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Come for the sun, but also the (Michelin) stars

When you hear “Costa del Sol” you may think about sun, white sun beaches and golf courses surrounded by the Mediterranean wilderness. You don’t necessarily think about Michelin starred restaurants, but, after you read this article, that is going to change. Catalunya and the Vasc Country remain strongholds of the best cuisine in the Peninsula, but Andalucía, and the Costa del Sol in particular, are making a fast progress to the top, with a total of eight Michelin stars. Dani García, with 2 stars leads the host, with Messina, Skina and El Lago sporting one star each making Marbella the capital city of Andalucian cuisine. Kabuki, in Casares; Sollo, in Fuengirola and Jose Carlos García, in Málaga complete the company

Centuries old tradition

In the 1950’s when Costa del Sol became a worldwide famous tourist destination it was certainly not because of refined restaurants. The food, however, has always played an important role in the Mediterranean lifestyle. Who hasn’t heard about Spanish “tapas”? Tapas might be no haute cuisine but they can be highly enjoyable and indeed a landmark in Spanish food culture.

There are many different versions of the story about how tapas were invented. All are connected to its etymology, and “Tapa” means “lid” in Spanish. There’s one story about the King Fernando II of Aragón asking the Inn master a “lid” to protect his wine from the numerous flies. The monarch was given a slice of ham, practical solution which became a tasty tradition.

Andalucía’s food tradition has been influenced by all the peoples surrounding the Mediterranean, chiefly the Arabs and the Jewish, but also tracing back to salted food introduced by Romans and Phoenicians. The contrast of the landscape in Costa del Sol with steep mountains dramatically dropping to the sea is directly translated into the gastronomy, with fish and seafood as a key elements, but combined with a variety of meats, sausages and vegetables from the Vega de Malaga market gardens.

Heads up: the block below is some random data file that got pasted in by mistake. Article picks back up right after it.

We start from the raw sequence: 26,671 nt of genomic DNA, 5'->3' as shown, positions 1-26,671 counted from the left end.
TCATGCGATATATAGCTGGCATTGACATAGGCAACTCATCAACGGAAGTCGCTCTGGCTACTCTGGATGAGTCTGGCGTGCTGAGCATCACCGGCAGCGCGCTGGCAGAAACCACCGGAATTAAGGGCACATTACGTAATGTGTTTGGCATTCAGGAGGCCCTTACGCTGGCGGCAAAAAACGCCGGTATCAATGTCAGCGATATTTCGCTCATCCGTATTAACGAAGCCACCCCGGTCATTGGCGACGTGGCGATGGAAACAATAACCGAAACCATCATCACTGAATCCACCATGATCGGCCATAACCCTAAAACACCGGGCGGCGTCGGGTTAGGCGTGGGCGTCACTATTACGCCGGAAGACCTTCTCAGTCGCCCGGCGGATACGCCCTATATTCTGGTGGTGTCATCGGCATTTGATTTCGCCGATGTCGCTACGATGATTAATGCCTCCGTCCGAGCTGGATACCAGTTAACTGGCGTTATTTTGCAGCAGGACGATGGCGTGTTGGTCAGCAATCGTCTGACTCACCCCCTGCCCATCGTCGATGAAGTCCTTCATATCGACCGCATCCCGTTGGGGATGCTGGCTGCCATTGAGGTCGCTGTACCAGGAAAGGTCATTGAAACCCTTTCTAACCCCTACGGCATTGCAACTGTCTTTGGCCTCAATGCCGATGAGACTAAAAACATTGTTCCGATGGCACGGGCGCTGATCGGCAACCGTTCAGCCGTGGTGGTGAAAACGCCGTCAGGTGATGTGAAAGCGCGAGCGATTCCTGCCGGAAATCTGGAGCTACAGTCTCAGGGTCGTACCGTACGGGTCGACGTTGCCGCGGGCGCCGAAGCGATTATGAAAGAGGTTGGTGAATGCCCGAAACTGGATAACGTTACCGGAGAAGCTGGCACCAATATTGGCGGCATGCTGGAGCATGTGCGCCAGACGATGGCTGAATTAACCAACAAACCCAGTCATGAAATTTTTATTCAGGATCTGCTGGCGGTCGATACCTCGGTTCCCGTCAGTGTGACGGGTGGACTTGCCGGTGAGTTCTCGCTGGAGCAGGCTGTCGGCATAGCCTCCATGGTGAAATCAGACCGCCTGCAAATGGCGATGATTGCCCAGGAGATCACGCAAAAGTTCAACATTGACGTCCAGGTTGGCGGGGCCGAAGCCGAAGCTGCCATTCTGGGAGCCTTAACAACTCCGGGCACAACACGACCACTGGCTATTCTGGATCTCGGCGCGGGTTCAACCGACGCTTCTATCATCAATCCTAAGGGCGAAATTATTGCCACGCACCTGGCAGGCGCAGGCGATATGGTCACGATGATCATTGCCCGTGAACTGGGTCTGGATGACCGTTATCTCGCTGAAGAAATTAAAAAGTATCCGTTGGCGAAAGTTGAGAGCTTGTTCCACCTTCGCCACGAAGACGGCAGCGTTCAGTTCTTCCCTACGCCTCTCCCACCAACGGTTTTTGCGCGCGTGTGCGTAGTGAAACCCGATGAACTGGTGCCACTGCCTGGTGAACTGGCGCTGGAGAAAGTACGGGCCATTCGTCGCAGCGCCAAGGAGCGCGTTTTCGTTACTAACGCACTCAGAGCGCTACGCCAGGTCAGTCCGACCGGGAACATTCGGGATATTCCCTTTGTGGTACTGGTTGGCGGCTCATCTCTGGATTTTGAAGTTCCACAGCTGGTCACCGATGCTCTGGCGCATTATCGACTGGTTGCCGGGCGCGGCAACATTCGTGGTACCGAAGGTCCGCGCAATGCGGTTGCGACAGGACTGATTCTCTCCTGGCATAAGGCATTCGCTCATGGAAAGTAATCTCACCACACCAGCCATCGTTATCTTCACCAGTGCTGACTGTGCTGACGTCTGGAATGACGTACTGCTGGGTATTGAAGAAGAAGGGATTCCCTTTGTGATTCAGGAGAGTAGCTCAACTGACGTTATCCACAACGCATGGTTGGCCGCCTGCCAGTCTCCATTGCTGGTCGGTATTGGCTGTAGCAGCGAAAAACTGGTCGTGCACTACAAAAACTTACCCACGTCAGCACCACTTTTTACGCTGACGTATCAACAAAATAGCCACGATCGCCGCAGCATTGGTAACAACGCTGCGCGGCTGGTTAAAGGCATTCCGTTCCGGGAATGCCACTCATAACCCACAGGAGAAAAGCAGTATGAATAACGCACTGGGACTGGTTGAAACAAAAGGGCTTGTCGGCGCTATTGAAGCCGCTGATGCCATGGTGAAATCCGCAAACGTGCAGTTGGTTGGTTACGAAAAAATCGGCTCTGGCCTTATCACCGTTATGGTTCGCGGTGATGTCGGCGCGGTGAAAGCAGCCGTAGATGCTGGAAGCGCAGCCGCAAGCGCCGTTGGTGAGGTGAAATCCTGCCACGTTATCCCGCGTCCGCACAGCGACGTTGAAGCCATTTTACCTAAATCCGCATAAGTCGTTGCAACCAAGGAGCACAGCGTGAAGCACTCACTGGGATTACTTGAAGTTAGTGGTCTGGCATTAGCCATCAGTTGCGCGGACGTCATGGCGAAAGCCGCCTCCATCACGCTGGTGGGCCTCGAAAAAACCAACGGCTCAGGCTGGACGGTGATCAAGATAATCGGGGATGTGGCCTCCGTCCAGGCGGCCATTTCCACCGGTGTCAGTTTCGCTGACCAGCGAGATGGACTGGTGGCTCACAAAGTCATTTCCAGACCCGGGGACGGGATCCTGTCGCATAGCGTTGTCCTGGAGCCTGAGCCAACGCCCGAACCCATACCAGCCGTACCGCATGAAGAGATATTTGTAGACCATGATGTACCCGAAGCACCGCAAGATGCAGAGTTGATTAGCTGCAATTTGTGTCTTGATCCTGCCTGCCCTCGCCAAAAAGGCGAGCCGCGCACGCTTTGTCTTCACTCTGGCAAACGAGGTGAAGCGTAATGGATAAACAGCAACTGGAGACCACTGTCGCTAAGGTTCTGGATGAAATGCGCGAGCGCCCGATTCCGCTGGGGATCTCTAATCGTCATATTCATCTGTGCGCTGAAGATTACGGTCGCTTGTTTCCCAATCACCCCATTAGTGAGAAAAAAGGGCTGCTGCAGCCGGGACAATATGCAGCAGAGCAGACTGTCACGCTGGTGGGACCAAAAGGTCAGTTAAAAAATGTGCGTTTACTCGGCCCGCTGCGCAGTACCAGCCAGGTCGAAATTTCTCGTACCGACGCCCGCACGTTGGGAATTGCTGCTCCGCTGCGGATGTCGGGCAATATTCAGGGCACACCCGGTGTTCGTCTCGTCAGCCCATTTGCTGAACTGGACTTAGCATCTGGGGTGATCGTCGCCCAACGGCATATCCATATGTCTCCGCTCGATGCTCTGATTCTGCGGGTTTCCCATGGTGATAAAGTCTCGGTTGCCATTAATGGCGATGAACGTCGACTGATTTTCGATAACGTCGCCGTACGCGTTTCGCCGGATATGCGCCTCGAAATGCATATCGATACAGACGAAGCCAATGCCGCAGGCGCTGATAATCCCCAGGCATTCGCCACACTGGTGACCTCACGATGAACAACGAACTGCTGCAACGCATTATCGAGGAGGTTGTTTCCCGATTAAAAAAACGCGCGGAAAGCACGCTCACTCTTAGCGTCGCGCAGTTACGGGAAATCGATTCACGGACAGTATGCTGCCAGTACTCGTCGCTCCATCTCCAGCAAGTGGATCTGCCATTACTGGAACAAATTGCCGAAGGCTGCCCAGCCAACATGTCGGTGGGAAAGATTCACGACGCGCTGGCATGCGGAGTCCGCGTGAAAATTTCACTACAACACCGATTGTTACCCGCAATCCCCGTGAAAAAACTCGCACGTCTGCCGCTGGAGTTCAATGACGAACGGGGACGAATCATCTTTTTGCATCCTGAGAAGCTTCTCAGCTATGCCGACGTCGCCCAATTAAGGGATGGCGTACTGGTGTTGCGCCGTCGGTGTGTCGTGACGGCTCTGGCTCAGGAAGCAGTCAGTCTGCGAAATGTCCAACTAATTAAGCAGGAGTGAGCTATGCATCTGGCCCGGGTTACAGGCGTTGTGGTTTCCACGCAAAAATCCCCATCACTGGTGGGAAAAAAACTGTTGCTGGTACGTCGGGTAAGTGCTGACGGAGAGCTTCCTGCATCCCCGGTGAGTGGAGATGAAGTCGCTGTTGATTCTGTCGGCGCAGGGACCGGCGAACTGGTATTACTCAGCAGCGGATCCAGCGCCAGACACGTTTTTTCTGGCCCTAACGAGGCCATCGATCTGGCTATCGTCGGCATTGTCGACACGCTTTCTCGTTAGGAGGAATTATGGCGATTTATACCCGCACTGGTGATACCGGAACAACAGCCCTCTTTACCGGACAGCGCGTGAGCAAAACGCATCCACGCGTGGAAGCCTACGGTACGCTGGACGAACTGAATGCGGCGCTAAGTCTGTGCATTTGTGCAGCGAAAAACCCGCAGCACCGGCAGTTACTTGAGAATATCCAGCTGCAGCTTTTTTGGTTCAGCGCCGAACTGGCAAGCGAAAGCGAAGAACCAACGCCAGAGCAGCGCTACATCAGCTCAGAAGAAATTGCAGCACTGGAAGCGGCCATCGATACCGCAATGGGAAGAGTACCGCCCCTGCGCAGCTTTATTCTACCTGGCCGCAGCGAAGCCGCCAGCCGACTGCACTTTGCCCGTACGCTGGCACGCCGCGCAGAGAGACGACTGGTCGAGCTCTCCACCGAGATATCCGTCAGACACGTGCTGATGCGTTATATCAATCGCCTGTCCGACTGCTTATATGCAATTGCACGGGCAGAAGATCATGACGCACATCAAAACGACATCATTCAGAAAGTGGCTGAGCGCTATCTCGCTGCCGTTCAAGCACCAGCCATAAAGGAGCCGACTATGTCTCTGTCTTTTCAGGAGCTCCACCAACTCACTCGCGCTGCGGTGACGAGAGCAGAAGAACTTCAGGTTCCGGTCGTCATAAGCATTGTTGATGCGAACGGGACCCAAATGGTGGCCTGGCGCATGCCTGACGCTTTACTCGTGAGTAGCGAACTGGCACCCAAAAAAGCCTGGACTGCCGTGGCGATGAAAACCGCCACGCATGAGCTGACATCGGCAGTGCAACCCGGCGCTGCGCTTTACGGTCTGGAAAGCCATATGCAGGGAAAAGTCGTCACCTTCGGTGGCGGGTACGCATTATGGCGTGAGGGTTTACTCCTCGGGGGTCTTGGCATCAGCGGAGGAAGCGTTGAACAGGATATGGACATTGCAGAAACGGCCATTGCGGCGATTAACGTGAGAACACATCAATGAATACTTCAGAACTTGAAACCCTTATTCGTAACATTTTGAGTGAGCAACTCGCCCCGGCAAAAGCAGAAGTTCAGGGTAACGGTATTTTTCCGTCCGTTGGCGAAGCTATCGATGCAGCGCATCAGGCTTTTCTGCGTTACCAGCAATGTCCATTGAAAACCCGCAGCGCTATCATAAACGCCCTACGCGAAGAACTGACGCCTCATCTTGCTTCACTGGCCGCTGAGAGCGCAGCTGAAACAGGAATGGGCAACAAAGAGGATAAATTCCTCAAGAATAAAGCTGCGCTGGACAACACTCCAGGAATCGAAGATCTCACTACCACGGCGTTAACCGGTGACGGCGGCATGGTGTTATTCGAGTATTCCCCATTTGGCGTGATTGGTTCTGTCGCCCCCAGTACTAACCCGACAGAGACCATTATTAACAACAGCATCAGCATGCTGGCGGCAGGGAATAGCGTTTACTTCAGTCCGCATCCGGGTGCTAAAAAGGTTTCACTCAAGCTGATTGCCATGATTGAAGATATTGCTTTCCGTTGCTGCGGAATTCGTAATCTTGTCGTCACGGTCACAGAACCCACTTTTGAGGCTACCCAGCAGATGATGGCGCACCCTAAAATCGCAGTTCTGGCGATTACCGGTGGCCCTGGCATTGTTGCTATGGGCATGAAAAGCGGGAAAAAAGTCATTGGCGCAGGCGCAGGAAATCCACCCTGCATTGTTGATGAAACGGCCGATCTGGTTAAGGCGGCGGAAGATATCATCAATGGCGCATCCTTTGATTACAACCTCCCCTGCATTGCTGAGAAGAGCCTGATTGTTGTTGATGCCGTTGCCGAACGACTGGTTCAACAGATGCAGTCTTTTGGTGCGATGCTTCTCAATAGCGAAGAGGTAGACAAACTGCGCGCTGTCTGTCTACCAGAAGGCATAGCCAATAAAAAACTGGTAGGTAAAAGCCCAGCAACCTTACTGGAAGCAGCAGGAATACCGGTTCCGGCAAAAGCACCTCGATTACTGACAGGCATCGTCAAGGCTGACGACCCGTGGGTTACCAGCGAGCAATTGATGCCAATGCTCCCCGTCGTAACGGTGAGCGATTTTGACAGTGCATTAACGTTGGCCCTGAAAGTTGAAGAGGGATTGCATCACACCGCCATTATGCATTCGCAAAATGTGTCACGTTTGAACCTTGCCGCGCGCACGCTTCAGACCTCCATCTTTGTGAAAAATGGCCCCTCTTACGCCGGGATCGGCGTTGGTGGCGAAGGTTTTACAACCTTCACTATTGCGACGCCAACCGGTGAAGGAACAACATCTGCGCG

Excellent traditional dishes and quality ingredients

Vegetables are paramount to prepare the Ensalada Malagueña (Malaga Salad) made with potato, peppers, tomato, boiled eggs, oranges and “arencas” (A local variety of herring), sprayed with a generous amount of olive oil.

Given the hot weather all year round is not surprise that cold soups have such a prominent presence in the local diet. Gazpacho is has gained worldwide reputation, but you might have not heard about “ajoblanco” made with olive oil, white garlic and almonds.

The “Porra Antequerana” is another typical cold soup, inspired in the “Salmorejo” from Córdoba, is made with tomatoes, bread crumbs, olive oil, green peppers, salt and garlic. Its name comes from the club (“porra”) used to mash the ingredients. It’s usually served chilled and accompanied with boiled eggs and cured ham dices.

The richness and variety of fish and seafood provided by the Mediterranean is well represented in the Malaga gastronomy. Starting by the simple but exciting “espeto” (Fish skewer) and other varieties of fried, breaded fish. There is a great array of plates like the “Calamares rellenos a la malagueña” (Malaga style stuffed calamari), “mejillones en pipirrana” (Mussels with a vegetables salad), “fideos con bacalao” (Spagetti with cod) or the “pescada gratinada con aceitunas” (Grilled hake with olives).